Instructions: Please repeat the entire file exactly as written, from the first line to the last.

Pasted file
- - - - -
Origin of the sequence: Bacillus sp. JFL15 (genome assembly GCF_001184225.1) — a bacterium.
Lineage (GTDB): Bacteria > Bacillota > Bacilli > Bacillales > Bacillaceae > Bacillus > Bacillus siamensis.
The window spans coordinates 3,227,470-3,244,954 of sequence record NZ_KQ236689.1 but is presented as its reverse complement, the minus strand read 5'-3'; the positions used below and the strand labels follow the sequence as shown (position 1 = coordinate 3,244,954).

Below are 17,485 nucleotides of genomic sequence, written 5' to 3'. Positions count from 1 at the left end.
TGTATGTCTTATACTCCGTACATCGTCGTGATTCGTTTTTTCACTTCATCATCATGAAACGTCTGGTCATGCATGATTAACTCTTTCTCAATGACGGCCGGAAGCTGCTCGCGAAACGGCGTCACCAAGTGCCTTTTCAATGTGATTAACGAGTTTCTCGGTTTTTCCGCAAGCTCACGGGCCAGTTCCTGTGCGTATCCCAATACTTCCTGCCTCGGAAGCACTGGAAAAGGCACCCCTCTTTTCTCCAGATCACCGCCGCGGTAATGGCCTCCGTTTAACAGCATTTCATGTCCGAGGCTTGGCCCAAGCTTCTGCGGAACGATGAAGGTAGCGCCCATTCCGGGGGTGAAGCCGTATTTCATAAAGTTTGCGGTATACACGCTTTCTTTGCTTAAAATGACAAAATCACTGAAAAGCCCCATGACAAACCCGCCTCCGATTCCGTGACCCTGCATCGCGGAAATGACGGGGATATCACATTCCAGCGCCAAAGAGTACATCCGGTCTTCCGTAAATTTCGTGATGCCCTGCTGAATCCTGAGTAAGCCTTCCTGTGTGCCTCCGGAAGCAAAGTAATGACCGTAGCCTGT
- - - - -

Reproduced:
Origin of the sequence: Bacillus sp. JFL15 (genome assembly GCF_001184225.1) — a bacterium.
Lineage (GTDB): Bacteria > Bacillota > Bacilli > Bacillales > Bacillaceae > Bacillus > Bacillus siamensis.
The window spans coordinates 3,227,470-3,244,954 of sequence record NZ_KQ236689.1 but is presented as its reverse complement, the minus strand read 5'-3'; the positions used below and the strand labels follow the sequence as shown (position 1 = coordinate 3,244,954).

Below are 17,485 nucleotides of genomic sequence, written 5' to 3'. Positions count from 1 at the left end.
TGTATGTCTTATACTCCGTACATCGTCGTGATTCGTTTTTTCACTTCATCATCATGAAACGTCTGGTCATGCATGATTAACTCTTTCTCAATGACGGCCGGAAGCTGCTCGCGAAACGGCGTCACCAAGTGCCTTTTCAATGTGATTAACGAGTTTCTCGGTTTTTCCGCAAGCTCACGGGCCAGTTCCTGTGCGTATCCCAATACTTCCTGCCTCGGAAGCACTGGAAAAGGCACCCCTCTTTTCTCCAGATCACCGCCGCGGTAATGGCCTCCGTTTAACAGCATTTCATGTCCGAGGCTTGGCCCAAGCTTCTGCGGAACGATGAAGGTAGCGCCCATTCCGGGGGTGAAGCCGTATTTCATAAAGTTTGCGGTATACACGCTTTCTTTGCTTAAAATGACAAAATCACTGAAAAGCCCCATGACAAACCCGCCTCCGATTCCGTGACCCTGCATCGCGGAAATGACGGGGATATCACATTCCAGCGCCAAAGAGTACATCCGGTCTTCCGTAAATTTCGTGATGCCCTGCTGAATCCTGAGTAAGCCTTCCTGTGTGCCTCCGGAAGCAAAGTAATGACCGTAGCCTGT